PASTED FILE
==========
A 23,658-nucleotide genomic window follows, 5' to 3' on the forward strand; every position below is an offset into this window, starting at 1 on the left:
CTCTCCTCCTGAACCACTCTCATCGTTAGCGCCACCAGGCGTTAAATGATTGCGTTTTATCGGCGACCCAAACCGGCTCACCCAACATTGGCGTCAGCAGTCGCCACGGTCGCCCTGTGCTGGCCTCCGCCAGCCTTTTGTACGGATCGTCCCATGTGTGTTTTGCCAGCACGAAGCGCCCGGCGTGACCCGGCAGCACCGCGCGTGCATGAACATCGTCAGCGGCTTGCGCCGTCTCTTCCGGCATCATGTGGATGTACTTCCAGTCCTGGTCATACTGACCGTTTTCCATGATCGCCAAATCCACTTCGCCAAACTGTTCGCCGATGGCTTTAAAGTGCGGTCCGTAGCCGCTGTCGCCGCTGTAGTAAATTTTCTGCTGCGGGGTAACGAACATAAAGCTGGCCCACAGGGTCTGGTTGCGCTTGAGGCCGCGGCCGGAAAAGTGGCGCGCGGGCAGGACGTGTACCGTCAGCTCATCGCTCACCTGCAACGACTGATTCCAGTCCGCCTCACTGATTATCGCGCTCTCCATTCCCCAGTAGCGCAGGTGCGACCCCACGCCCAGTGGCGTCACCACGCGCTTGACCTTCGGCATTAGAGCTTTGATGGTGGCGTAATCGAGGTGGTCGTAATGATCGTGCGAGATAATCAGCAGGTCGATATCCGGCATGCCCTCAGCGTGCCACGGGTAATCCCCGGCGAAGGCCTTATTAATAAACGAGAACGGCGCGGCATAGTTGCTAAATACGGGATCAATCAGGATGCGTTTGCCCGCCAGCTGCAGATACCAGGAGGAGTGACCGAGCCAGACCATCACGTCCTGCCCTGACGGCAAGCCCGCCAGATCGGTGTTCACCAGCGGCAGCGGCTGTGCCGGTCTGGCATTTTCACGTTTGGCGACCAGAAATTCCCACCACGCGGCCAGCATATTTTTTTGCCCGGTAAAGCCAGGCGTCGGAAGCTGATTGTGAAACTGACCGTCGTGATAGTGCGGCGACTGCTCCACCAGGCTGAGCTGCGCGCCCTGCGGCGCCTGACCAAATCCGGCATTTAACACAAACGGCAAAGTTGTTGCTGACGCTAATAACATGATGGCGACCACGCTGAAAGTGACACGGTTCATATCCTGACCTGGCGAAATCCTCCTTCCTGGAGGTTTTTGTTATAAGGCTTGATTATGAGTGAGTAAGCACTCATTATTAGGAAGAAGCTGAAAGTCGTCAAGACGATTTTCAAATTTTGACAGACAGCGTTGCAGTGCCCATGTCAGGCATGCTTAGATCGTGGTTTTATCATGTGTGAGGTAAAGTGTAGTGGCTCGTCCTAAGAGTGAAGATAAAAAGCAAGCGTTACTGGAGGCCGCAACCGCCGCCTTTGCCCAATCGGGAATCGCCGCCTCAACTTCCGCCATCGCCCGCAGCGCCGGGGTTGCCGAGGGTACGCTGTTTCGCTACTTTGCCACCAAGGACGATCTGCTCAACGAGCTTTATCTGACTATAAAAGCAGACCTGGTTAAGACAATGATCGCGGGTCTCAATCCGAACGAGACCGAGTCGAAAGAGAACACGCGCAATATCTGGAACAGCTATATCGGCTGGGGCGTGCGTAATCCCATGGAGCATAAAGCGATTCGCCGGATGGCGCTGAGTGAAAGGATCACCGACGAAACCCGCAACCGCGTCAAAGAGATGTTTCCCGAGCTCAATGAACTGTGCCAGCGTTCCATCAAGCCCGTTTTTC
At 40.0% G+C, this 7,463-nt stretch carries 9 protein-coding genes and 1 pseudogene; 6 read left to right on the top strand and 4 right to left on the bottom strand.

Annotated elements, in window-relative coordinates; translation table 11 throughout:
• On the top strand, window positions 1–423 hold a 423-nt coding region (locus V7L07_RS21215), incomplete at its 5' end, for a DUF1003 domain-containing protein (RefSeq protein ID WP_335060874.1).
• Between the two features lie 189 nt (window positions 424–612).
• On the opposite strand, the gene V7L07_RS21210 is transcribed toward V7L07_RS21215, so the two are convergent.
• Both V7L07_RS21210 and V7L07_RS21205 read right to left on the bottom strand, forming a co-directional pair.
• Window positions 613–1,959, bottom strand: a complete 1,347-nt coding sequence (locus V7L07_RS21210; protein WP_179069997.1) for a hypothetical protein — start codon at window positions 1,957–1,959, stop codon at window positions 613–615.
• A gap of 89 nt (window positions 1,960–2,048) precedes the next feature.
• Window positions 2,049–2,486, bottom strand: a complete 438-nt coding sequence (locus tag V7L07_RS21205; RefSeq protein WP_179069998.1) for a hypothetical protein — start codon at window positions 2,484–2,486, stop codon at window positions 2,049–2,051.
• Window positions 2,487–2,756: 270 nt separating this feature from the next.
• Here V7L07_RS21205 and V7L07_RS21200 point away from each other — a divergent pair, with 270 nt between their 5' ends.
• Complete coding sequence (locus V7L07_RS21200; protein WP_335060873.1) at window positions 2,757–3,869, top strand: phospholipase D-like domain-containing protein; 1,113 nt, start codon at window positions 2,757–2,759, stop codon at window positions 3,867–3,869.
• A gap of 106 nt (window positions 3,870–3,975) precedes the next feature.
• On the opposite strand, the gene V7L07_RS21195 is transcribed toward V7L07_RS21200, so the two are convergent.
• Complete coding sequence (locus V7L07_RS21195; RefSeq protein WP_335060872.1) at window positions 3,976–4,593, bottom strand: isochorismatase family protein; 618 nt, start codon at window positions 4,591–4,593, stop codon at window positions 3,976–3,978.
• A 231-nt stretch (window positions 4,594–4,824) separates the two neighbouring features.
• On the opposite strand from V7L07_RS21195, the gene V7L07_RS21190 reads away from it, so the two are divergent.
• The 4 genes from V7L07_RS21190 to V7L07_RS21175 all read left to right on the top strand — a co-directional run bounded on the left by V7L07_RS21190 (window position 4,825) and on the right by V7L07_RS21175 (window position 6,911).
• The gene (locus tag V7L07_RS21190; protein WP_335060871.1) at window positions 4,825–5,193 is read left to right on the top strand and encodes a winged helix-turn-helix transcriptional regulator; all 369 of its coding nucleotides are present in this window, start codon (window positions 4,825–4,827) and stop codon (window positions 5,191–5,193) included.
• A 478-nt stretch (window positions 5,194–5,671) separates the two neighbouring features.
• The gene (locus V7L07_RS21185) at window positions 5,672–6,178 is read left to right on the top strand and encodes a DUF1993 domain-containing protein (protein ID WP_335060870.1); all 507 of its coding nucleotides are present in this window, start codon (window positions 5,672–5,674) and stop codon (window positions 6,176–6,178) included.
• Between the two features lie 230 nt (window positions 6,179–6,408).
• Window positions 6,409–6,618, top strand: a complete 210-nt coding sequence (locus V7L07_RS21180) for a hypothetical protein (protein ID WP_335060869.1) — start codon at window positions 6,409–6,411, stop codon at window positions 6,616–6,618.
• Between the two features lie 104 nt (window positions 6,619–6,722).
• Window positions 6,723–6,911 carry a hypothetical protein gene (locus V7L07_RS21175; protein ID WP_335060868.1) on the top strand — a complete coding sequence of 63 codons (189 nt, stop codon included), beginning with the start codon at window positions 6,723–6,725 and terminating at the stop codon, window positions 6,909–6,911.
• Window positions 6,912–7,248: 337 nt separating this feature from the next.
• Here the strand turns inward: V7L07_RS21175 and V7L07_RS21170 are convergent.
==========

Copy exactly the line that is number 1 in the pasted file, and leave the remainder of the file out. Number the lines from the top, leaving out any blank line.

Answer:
A 23,658-nucleotide genomic window follows, 5' to 3' on the forward strand; every position below is an offset into this window, starting at 1 on the left: